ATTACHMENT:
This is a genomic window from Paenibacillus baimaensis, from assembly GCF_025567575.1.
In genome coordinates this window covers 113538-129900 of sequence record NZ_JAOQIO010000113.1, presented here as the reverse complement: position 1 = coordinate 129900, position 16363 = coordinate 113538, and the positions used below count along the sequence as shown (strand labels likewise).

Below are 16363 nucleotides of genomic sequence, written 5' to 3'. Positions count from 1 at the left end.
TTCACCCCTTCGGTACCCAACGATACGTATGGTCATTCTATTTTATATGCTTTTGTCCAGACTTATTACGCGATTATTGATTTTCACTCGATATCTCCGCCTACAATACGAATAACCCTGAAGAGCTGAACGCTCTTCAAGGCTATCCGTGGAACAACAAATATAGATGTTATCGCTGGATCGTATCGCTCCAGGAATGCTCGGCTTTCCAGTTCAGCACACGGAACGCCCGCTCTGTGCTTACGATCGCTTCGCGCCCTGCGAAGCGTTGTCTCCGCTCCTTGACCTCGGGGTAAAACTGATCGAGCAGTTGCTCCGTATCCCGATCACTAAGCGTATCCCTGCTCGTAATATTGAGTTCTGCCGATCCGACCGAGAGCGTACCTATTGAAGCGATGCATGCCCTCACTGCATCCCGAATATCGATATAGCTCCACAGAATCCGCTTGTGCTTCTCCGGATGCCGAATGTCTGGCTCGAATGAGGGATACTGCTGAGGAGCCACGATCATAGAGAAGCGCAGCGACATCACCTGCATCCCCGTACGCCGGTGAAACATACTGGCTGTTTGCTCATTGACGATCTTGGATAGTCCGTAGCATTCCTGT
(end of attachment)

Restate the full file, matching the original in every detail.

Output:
This is a genomic window from Paenibacillus baimaensis, from assembly GCF_025567575.1.
In genome coordinates this window covers 113538-129900 of sequence record NZ_JAOQIO010000113.1, presented here as the reverse complement: position 1 = coordinate 129900, position 16363 = coordinate 113538, and the positions used below count along the sequence as shown (strand labels likewise).

Below are 16363 nucleotides of genomic sequence, written 5' to 3'. Positions count from 1 at the left end.
TTCACCCCTTCGGTACCCAACGATACGTATGGTCATTCTATTTTATATGCTTTTGTCCAGACTTATTACGCGATTATTGATTTTCACTCGATATCTCCGCCTACAATACGAATAACCCTGAAGAGCTGAACGCTCTTCAAGGCTATCCGTGGAACAACAAATATAGATGTTATCGCTGGATCGTATCGCTCCAGGAATGCTCGGCTTTCCAGTTCAGCACACGGAACGCCCGCTCTGTGCTTACGATCGCTTCGCGCCCTGCGAAGCGTTGTCTCCGCTCCTTGACCTCGGGGTAAAACTGATCGAGCAGTTGCTCCGTATCCCGATCACTAAGCGTATCCCTGCTCGTAATATTGAGTTCTGCCGATCCGACCGAGAGCGTACCTATTGAAGCGATGCATGCCCTCACTGCATCCCGAATATCGATATAGCTCCACAGAATCCGCTTGTGCTTCTCCGGATGCCGAATGTCTGGCTCGAATGAGGGATACTGCTGAGGAGCCACGATCATAGAGAAGCGCAGCGACATCACCTGCATCCCCGTACGCCGGTGAAACATACTGGCTGTTTGCTCATTGACGATCTTGGATAGTCCGTAGCATTCCTGT